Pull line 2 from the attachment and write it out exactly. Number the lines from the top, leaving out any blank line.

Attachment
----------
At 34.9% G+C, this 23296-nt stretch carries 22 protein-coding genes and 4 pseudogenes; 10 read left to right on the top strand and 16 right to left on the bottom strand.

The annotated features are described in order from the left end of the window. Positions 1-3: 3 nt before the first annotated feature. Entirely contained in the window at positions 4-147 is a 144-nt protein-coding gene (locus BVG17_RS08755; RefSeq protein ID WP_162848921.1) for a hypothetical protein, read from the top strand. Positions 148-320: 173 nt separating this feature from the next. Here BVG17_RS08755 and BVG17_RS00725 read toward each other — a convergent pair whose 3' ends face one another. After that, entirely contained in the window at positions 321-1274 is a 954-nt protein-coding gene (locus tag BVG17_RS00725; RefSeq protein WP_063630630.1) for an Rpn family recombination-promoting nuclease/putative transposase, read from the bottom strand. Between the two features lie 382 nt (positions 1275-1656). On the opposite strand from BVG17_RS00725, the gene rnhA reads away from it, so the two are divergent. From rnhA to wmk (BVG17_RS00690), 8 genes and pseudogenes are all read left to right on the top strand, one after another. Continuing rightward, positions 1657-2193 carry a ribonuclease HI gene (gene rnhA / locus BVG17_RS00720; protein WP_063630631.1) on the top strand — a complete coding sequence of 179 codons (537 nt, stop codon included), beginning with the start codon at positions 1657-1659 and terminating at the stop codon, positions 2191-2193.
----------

The annotated features are described in order from the left end of the window. Positions 1-3: 3 nt before the first annotated feature. Entirely contained in the window at positions 4-147 is a 144-nt protein-coding gene (locus BVG17_RS08755; RefSeq protein ID WP_162848921.1) for a hypothetical protein, read from the top strand. Positions 148-320: 173 nt separating this feature from the next. Here BVG17_RS08755 and BVG17_RS00725 read toward each other — a convergent pair whose 3' ends face one another. After that, entirely contained in the window at positions 321-1274 is a 954-nt protein-coding gene (locus tag BVG17_RS00725; RefSeq protein WP_063630630.1) for an Rpn family recombination-promoting nuclease/putative transposase, read from the bottom strand. Between the two features lie 382 nt (positions 1275-1656). On the opposite strand from BVG17_RS00725, the gene rnhA reads away from it, so the two are divergent. From rnhA to wmk (BVG17_RS00690), 8 genes and pseudogenes are all read left to right on the top strand, one after another. Continuing rightward, positions 1657-2193 carry a ribonuclease HI gene (gene rnhA / locus BVG17_RS00720; protein WP_063630631.1) on the top strand — a complete coding sequence of 179 codons (537 nt, stop codon included), beginning with the start codon at positions 1657-1659 and terminating at the stop codon, positions 2191-2193.